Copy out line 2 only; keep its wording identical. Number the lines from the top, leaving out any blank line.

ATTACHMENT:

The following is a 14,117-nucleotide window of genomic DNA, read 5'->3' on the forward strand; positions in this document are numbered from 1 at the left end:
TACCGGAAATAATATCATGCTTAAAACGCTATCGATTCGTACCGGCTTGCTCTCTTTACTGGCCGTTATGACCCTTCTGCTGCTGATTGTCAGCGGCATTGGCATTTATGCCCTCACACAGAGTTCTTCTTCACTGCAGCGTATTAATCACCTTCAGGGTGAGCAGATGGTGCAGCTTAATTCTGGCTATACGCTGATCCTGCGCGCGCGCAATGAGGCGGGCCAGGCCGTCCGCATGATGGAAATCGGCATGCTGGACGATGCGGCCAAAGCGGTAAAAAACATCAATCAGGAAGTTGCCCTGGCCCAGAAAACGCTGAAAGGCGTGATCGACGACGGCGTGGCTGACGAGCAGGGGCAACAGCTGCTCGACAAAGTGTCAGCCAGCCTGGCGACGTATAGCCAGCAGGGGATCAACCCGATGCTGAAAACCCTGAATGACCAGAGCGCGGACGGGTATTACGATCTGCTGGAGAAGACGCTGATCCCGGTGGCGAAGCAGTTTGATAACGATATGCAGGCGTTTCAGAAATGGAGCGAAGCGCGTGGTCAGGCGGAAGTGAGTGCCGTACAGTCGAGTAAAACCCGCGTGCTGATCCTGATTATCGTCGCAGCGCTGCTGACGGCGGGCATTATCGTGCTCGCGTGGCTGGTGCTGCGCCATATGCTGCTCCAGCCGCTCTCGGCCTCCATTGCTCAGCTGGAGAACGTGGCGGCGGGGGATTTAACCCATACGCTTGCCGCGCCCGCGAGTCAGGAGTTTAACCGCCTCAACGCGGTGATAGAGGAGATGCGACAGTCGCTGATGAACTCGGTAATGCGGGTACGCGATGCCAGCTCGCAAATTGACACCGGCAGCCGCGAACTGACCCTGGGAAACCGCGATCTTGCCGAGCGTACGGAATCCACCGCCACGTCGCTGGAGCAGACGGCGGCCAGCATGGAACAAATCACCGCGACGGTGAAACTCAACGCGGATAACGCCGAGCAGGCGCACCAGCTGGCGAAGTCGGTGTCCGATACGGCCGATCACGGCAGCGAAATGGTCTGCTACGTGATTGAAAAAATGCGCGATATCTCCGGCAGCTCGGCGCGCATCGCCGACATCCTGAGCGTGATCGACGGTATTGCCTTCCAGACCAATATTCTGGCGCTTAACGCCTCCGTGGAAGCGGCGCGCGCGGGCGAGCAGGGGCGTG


TACCGGAAATAATATCATGCTTAAAACGCTATCGATTCGTACCGGCTTGCTCTCTTTACTGGCCGTTATGACCCTTCTGCTGCTGATTGTCAGCGGCATTGGCATTTATGCCCTCACACAGAGTTCTTCTTCACTGCAGCGTATTAATCACCTTCAGGGTGAGCAGATGGTGCAGCTTAATTCTGGCTATACGCTGATCCTGCGCGCGCGCAATGAGGCGGGCCAGGCCGTCCGCATGATGGAAATCGGCATGCTGGACGATGCGGCCAAAGCGGTAAAAAACATCAATCAGGAAGTTGCCCTGGCCCAGAAAACGCTGAAAGGCGTGATCGACGACGGCGTGGCTGACGAGCAGGGGCAACAGCTGCTCGACAAAGTGTCAGCCAGCCTGGCGACGTATAGCCAGCAGGGGATCAACCCGATGCTGAAAACCCTGAATGACCAGAGCGCGGACGGGTATTACGATCTGCTGGAGAAGACGCTGATCCCGGTGGCGAAGCAGTTTGATAACGATATGCAGGCGTTTCAGAAATGGAGCGAAGCGCGTGGTCAGGCGGAAGTGAGTGCCGTACAGTCGAGTAAAACCCGCGTGCTGATCCTGATTATCGTCGCAGCGCTGCTGACGGCGGGCATTATCGTGCTCGCGTGGCTGGTGCTGCGCCATATGCTGCTCCAGCCGCTCTCGGCCTCCATTGCTCAGCTGGAGAACGTGGCGGCGGGGGATTTAACCCATACGCTTGCCGCGCCCGCGAGTCAGGAGTTTAACCGCCTCAACGCGGTGATAGAGGAGATGCGACAGTCGCTGATGAACTCGGTAATGCGGGTACGCGATGCCAGCTCGCAAATTGACACCGGCAGCCGCGAACTGACCCTGGGAAACCGCGATCTTGCCGAGCGTACGGAATCCACCGCCACGTCGCTGGAGCAGACGGCGGCCAGCATGGAACAAATCACCGCGACGGTGAAACTCAACGCGGATAACGCCGAGCAGGCGCACCAGCTGGCGAAGTCGGTGTCCGATACGGCCGATCACGGCAGCGAAATGGTCTGCTACGTGATTGAAAAAATGCGCGATATCTCCGGCAGCTCGGCGCGCATCGCCGACATCCTGAGCGTGATCGACGGTATTGCCTTCCAGACCAATATTCTGGCGCTTAACGCCTCCGTGGAAGCGGCGCGCGCGGGCGAGCAGGGGCGTG